(NaturalNews) The roles were reversed recently when a 36-year-old man was punished by police after he tried to discipline his eight-year-old son. The Kaui man has been sentenced to probation and forced to pay a $200 fine, all because he was trying to teach his misbehaving kid a lesson by making him walk a mile home from school.
This is a glaring example of police and courts overstepping their boundaries, trouncing on parental rights.
"I had no intent to harm my son," Robert De Mond said. "I wasn't angry at all. The way I raise my kids is I want them to be accountable for their actions. ... This got blown out of proportion."
Parent makes his child walk a mile home for misbehaving
The incident started when De Mond arrived at the Kilauea Elementary School to pick up his two older boys ages six and eight. When he found out that his eight-year-old had been put in time-out for misbehaving during an after-school program, he asked his boy why. His boy pouted and refused to answer him.
"I asked him, 'Why were you in time-out at A-Plus?'" De Mond said. "He told me, 'I don't know.' I asked him again and he said, 'I don't know.'"
De Mond told his his son, "I don't know is not an answer. You need to take responsibility for your actions. There has to be a reason that you were placed in time-out."
When his eight-year-old didn't respond, De Mond told him to "please walk home. When you walk home, you will have an answer better than 'I don't know.' And when you do come home you'll have an answer."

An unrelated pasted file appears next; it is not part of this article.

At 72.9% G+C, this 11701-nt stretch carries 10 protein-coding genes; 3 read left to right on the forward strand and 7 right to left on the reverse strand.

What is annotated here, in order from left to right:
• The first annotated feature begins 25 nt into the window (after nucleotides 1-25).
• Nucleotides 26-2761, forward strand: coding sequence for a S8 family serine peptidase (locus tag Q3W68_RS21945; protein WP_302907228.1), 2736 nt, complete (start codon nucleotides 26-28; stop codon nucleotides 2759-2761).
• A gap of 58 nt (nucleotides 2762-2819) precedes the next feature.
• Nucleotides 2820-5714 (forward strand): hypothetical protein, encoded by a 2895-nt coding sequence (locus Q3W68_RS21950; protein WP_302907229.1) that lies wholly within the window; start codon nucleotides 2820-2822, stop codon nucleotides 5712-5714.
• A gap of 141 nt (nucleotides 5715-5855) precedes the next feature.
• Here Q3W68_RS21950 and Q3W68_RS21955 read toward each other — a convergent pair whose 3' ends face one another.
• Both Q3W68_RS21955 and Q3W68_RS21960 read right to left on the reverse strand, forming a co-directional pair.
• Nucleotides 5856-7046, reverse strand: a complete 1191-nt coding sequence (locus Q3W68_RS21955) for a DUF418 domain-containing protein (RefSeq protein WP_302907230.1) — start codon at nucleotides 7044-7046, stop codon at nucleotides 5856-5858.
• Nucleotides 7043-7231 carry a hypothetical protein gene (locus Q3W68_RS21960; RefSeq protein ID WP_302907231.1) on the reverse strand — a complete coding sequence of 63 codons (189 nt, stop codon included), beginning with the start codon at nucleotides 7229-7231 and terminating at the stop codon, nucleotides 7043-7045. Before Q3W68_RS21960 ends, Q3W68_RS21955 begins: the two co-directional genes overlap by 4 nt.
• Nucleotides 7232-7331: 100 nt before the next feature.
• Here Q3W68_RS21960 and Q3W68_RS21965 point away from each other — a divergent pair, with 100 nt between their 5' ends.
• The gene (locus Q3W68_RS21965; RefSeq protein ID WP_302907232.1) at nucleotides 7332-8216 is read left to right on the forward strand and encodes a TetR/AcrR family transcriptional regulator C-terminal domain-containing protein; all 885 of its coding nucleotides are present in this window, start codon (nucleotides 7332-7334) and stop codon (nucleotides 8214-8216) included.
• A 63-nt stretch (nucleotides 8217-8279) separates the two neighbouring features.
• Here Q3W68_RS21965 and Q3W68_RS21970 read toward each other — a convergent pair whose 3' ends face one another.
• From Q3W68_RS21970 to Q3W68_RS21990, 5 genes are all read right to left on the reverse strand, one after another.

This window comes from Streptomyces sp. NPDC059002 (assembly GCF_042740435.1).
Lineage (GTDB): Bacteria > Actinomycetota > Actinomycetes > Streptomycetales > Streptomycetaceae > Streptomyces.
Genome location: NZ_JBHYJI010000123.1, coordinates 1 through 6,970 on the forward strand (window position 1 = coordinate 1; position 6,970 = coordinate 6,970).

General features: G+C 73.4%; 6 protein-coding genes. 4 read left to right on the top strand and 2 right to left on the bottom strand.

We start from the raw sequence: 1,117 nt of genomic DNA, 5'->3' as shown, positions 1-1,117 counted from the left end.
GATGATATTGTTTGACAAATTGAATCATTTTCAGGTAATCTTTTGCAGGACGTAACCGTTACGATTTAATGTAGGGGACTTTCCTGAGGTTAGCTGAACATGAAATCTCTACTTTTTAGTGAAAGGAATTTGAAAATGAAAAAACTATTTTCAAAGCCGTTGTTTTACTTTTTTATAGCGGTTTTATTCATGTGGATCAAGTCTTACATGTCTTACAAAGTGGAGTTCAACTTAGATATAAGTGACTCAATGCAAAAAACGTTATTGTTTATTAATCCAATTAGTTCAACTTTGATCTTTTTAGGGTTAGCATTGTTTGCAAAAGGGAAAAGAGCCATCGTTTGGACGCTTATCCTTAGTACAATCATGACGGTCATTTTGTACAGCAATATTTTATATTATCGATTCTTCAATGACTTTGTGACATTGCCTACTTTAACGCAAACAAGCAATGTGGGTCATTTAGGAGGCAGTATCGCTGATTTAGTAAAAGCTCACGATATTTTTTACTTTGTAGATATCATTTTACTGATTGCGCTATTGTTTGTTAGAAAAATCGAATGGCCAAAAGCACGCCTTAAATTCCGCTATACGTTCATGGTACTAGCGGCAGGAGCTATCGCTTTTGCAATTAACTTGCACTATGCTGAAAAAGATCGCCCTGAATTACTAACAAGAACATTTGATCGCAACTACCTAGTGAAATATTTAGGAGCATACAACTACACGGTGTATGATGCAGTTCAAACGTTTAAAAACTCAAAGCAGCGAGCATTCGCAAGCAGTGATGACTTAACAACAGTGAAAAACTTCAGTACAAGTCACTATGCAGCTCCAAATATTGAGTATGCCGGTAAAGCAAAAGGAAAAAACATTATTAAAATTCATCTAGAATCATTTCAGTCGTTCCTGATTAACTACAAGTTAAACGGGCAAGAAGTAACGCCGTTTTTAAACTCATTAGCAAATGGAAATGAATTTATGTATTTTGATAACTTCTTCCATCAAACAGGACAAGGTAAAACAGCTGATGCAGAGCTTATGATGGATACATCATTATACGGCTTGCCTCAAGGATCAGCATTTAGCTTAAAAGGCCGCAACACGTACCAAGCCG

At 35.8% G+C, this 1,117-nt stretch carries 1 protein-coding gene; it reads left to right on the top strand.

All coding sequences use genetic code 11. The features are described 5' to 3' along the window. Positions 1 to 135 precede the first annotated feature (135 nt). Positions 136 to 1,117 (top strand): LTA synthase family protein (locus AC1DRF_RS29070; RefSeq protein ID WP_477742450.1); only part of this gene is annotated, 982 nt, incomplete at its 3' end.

The boy was dropped off about a mile away from his home on a safe, rural highway with a wide shoulder. When De Mond drove off, his son didn't walk far. A neighbor down the road found the boy, brought him back to the school and called the police.
De Mond frantically searches for lost son and is arrested in the end
After De Mond got home, he decided to drive back down the highway to pick up his son. When he drove down the rural highway, he couldn't find his child.
"I was hollering his name, and he's nowhere to be found," he said. After calling his wife at work, De Mond searched the road three times. "At this point, I'm pretty frantic," he said. When he called the police to help, he was astonished to find out that his son was back at the elementary school.
When De Mond and his wife arrived at the school, they learned that their son was safe, but before he could even talk to his son, De Mond was met with police badges and handcuffs.
As The Garden Island newspaper reports, a Kauai Judge has sentenced De Mond to probation that includes parenting classes and a $200 fine. Judge Kathleen Watanabe was disgruntled with De Mond's parenting style, calling his punishment methods "old-school" and no longer appropriate. After going through two courts, De Mond has been charged with a misdemeanor of endangering the welfare of a minor.
Parental rights stripped
This begs the question: When did constructive discipline become "endangerment of the welfare of a minor?"
A mile walk is a healthy form of discipline that can enhance the welfare of a minor.
When did police begin arresting parents for disciplining their children?
When did the courts start fining parents for making their child walk home from school?
The authorities have definitely overstepped their boundaries here and have no duty to intervene in this parent's choice of disciplinary action. The police should have reunited the child with his parents and let them go home together.
When it's all said and done, walking remains a healthy form of discipline. Just maybe next time, De Mond will take the walk with his child and talk the situation out with his son in a more loving manner.